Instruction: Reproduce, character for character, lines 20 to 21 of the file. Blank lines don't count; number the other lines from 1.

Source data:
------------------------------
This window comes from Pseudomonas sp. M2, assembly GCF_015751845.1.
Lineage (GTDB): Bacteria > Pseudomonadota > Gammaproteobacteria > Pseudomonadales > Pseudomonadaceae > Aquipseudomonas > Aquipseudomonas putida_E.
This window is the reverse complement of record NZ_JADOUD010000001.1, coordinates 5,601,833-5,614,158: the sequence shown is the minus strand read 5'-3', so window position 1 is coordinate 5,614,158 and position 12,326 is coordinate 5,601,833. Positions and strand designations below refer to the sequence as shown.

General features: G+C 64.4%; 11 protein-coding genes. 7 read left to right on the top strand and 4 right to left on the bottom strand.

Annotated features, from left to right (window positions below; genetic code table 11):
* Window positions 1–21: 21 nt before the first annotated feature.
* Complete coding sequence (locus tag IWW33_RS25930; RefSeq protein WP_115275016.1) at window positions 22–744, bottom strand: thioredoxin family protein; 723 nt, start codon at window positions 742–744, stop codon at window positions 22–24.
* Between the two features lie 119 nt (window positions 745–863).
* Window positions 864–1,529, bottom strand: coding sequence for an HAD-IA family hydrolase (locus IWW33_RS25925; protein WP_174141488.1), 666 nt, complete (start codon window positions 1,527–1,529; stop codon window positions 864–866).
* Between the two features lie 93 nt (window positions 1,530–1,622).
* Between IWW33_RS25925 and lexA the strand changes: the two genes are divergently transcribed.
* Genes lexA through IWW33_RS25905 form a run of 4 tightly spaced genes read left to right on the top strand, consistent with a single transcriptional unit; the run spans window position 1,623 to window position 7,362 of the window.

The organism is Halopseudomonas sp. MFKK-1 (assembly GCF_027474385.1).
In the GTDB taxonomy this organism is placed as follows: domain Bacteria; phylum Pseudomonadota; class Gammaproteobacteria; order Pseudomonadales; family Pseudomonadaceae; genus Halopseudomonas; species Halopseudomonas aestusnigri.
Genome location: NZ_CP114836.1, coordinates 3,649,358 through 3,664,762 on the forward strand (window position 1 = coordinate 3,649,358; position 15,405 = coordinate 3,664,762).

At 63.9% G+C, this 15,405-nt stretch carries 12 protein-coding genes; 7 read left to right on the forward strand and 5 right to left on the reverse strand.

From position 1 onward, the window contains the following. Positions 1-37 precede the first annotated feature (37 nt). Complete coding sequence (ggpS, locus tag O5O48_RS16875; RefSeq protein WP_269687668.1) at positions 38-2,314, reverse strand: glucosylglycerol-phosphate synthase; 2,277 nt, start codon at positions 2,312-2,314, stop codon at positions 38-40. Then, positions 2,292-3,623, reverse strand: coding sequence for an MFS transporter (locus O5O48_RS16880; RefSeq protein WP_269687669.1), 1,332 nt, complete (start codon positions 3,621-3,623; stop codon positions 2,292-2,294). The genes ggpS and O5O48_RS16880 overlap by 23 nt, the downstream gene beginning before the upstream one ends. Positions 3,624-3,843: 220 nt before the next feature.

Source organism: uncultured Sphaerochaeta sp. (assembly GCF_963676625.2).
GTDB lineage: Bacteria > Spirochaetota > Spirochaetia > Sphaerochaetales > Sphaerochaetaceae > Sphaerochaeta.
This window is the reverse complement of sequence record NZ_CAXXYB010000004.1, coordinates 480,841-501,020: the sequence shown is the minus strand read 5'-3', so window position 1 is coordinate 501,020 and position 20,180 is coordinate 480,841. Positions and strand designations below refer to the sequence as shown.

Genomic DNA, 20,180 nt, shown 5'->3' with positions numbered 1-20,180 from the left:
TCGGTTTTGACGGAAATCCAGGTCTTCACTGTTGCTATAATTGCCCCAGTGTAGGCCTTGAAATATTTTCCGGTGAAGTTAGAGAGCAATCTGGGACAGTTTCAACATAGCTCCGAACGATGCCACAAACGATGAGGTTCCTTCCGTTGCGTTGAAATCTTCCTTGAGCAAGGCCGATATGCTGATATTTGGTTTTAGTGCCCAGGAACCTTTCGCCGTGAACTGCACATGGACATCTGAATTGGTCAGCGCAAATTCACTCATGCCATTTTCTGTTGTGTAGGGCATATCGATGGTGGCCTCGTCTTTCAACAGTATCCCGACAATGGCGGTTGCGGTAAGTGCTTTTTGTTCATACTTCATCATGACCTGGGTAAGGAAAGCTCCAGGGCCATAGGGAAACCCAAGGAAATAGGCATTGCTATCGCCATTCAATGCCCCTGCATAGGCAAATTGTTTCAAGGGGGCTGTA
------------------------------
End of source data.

This window is the reverse complement of sequence record NZ_CAXXYB010000004.1, coordinates 480,841-501,020: the sequence shown is the minus strand read 5'-3', so window position 1 is coordinate 501,020 and position 20,180 is coordinate 480,841. Positions and strand designations below refer to the sequence as shown.

Genomic DNA, 20,180 nt, shown 5'->3' with positions numbered 1-20,180 from the left: